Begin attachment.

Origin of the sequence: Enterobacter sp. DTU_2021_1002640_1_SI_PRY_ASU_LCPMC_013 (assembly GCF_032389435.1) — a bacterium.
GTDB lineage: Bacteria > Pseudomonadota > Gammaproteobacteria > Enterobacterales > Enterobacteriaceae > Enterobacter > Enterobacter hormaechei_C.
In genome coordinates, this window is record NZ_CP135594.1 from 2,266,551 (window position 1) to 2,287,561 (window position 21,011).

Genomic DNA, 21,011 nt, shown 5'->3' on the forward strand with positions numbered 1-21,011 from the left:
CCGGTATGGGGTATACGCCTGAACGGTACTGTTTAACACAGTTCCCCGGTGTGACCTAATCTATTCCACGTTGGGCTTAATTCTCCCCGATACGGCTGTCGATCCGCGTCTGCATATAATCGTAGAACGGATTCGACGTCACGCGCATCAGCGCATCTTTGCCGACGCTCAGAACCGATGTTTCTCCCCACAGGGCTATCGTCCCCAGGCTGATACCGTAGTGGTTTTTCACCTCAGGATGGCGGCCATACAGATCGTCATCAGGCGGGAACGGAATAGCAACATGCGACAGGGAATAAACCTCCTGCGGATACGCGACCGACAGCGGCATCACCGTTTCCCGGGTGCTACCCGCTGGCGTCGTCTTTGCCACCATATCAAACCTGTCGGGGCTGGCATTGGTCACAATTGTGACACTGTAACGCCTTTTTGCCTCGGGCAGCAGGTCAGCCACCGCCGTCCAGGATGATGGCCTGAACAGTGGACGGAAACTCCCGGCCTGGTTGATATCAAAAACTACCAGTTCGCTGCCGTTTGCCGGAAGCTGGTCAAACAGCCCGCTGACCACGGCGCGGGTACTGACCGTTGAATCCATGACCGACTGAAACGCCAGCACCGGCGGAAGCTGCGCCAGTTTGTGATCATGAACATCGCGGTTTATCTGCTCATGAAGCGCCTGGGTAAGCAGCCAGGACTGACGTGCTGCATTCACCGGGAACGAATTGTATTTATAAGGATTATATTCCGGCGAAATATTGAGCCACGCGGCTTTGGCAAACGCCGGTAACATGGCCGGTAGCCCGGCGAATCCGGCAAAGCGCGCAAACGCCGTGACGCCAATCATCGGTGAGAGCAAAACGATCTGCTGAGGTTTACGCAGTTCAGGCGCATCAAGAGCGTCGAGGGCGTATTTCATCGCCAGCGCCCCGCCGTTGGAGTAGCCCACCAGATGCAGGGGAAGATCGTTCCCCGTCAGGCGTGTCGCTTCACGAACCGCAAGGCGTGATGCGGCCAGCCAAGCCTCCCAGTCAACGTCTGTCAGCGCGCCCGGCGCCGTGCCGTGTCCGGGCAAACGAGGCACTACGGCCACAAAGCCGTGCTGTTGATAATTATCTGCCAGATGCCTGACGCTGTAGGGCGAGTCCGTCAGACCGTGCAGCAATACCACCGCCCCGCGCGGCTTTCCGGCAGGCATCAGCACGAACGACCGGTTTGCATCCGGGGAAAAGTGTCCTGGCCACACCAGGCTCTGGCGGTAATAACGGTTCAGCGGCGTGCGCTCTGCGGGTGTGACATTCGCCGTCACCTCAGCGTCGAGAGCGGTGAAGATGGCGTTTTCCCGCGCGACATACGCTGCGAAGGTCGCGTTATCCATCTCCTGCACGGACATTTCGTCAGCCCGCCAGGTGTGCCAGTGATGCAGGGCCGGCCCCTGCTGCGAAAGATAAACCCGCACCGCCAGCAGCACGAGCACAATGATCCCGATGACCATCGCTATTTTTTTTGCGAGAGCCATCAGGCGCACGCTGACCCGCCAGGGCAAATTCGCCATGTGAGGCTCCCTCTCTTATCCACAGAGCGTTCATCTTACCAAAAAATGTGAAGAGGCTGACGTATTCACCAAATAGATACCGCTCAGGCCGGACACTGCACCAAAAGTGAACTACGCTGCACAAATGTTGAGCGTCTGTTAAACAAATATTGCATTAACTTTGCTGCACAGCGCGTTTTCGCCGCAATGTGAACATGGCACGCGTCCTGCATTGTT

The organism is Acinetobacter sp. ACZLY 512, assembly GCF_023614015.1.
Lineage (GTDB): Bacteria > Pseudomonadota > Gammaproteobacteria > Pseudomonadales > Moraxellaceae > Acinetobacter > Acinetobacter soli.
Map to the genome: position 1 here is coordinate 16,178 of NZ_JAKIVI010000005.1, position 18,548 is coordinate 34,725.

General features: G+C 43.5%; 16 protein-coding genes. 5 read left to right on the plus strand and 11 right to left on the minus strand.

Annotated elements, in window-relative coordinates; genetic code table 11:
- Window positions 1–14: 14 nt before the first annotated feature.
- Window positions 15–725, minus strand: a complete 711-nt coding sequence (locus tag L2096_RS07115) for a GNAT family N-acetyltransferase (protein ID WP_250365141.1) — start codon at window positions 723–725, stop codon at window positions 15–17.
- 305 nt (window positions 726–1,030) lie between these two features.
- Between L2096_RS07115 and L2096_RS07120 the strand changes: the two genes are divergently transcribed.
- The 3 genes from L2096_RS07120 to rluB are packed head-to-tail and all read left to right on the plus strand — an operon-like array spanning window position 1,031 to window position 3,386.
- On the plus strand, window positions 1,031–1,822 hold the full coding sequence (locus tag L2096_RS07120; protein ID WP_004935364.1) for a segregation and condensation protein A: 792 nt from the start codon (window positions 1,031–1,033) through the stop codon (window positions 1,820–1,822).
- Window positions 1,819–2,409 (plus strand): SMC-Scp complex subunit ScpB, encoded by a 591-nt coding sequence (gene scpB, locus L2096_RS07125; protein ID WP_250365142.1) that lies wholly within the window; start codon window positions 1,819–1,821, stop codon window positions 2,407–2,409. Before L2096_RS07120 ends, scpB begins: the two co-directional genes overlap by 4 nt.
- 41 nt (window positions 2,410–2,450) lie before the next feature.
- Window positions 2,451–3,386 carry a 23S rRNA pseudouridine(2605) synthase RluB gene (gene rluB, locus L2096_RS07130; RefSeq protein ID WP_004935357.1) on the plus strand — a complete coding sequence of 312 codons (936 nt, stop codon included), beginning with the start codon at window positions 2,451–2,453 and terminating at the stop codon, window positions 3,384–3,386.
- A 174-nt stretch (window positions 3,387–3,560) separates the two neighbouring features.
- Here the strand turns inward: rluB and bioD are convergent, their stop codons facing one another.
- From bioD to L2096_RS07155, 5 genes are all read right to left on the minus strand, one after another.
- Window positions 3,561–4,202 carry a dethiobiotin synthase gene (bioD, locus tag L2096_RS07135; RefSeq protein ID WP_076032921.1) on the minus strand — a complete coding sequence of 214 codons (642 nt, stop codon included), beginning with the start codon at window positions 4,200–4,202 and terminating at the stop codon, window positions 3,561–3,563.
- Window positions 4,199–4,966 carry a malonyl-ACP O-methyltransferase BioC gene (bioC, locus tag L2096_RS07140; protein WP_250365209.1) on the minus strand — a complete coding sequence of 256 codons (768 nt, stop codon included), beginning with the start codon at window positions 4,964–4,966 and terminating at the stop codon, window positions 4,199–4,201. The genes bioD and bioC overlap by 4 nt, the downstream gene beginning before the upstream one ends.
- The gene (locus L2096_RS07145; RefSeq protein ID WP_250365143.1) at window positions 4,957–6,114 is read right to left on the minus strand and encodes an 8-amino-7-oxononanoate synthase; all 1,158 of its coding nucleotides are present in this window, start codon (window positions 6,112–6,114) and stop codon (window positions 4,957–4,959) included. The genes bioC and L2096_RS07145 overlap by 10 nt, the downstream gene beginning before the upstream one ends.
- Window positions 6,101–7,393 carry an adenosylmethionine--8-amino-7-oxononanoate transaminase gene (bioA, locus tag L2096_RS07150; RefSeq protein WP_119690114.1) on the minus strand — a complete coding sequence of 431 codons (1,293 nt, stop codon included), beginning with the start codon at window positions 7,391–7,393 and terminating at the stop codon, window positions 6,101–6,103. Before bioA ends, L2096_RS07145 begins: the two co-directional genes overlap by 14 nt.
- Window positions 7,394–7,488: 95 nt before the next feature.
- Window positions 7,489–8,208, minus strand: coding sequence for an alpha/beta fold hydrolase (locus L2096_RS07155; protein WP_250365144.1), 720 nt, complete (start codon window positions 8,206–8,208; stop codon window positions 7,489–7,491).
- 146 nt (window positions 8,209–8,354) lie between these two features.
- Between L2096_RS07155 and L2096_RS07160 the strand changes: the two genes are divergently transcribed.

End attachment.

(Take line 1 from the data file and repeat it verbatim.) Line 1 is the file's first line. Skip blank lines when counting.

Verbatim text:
Origin of the sequence: Enterobacter sp. DTU_2021_1002640_1_SI_PRY_ASU_LCPMC_013 (assembly GCF_032389435.1) — a bacterium.